Clean the data and optionally aggregate it as it sits in source system. The tool used for this would depend on the source system that stores the data (i.e. if SQL Server, you would use stored procedures). The only benefit with this option is if you aggregate the data, you will move less data from the source system to Azure, which can be helpful if you have a small pipe to Azure and don’t need the row-level details. The disadvantages are: the raw source data is not available in the data lake, so you would always need to go back to source system if you needed to get it again, and it may not even still exist in the source system; you would put extra stress on the source system when doing the cleaning which could affect end users using the system; it could take a long time to clean the data as the source system may not have fast performance; and you would not be able to use other tools (i.e. Hadoop, Databricks) to clean it. Strongly advise against this option
Read on for additional options and James’s recommendations.
– You may need to consider separate storage accounts if you need to segregate access control (RBAC), virtual networks, access keys, and the like. (Note that RBAC can also be set at the container level too, but ACL type permissions only apply to ADLS Gen2 and not to blob storage.)
– If you don’t need the hierarchical namespace whatsoever (for non-analytical use cases), this could mean a separate storage account. The storage cost is the same but transaction costs are higher when the HNS is enabled (discussed in item #8 of this post).
Click through for more details, including several more tips about Azure Storage Accounts, Azure Blob Storage Containers, and the Azure Storage Blobs themselves.
A couple of people have asked me recently about how to ‘bone up’ on the new data lake service in Azure. The way I see it, there are two aspects: A, the technology itself and B, data lake principles and architectural best practices. Below are some links to resources that you should find helpful.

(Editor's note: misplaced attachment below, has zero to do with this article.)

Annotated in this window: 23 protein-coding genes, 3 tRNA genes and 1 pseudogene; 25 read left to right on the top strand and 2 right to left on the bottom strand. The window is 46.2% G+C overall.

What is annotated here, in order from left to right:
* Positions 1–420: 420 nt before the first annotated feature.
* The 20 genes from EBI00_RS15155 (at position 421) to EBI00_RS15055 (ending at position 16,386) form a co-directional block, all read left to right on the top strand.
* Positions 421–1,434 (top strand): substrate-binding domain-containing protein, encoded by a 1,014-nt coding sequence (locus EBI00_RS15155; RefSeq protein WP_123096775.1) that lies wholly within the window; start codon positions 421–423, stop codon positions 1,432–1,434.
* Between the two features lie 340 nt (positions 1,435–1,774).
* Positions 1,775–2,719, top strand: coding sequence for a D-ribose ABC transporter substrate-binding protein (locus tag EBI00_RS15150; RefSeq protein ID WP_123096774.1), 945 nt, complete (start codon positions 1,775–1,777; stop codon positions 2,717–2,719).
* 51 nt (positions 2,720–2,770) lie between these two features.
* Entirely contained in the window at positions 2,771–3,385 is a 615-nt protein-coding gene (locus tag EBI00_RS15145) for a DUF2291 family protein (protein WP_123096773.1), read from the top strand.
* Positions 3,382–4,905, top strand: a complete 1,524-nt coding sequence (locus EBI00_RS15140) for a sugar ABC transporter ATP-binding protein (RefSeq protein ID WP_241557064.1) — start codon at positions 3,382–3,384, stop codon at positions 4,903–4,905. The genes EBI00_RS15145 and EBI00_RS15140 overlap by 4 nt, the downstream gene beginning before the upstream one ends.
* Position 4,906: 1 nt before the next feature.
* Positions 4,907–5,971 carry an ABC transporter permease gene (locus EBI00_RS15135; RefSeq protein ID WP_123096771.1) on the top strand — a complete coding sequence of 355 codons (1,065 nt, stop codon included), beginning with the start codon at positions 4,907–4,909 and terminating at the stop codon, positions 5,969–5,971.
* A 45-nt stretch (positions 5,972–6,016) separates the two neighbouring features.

There’s a lot of good stuff there.
When to use Blob vs ADLS Gen2
New analytics projects should use ADLS Gen2, and current Blob storage should be converted to ADLS Gen2, unless these are non-analytical use cases that only need object storage rather than hierarchical storage (i.e. video, images, backup files), in which case you can use Blob Storage and save a bit of money on transaction costs (storage costs will be the same between Blob and ADLS Gen2 but transaction costs will be a bit higher for ADLS Gen2 due to the overhead of namespaces).
Looks like there are still some things missing from Gen2, so don’t automatically jump on an upgrade. Read the documentation first to make sure you aren’t relying on something which isn’t there yet.
Q: Partitioning by date is common. Where should the dates go in the folder hierarchy?
Almost always, you will want the dates to be at the end of the folder path. This is because we often need to set security at specific folder levels (such as by subject area), but we rarely set up security based on time elements.
Optimal for folder security: \SubjectArea\DataSource\YYYY\MM\DD\FileData_YYYY_MM_DD.csv
Tedious for folder security: \YYYY\MM\DD\SubjectArea\DataSource\FileData_YYYY_MM_DD.csv
Click through for all of Melissa’s advice in FAQ form.
Databricks is a recent addition to Azure that is greatly influencing the technology choices that people are making when determining how to process data. Prior to the introduction of Databricks to Azure in March of 2018, if you had a lot of unstructured data which was stored in HDFS clusters, and wanted to analyze it in a scalable fashion, the choice was Data Lake and using USQL with Data Lake Analytics. With the introduction of Databricks, there is now a choice for analysis between Data Lake Analytics and Databricks for analyzing data.
Click through for the comparison.